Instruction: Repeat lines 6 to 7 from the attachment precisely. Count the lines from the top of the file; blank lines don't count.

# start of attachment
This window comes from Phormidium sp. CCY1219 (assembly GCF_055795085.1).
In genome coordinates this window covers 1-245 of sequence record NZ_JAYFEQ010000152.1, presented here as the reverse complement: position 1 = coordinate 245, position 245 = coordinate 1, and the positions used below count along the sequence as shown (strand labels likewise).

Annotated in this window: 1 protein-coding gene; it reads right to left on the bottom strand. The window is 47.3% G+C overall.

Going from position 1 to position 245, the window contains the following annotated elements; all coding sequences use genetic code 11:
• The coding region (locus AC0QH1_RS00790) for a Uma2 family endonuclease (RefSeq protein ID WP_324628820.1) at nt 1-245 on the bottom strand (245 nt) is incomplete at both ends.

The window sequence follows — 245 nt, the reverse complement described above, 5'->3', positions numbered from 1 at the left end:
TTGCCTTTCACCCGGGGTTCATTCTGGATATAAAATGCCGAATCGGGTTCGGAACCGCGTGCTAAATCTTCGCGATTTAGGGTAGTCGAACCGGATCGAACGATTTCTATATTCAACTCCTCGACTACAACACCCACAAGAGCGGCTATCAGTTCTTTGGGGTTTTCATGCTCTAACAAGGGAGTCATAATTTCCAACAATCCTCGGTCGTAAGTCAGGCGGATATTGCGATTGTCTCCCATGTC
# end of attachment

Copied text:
The window sequence follows — 245 nt, the reverse complement described above, 5'->3', positions numbered from 1 at the left end:
TTGCCTTTCACCCGGGGTTCATTCTGGATATAAAATGCCGAATCGGGTTCGGAACCGCGTGCTAAATCTTCGCGATTTAGGGTAGTCGAACCGGATCGAACGATTTCTATATTCAACTCCTCGACTACAACACCCACAAGAGCGGCTATCAGTTCTTTGGGGTTTTCATGCTCTAACAAGGGAGTCATAATTTCCAACAATCCTCGGTCGTAAGTCAGGCGGATATTGCGATTGTCTCCCATGTC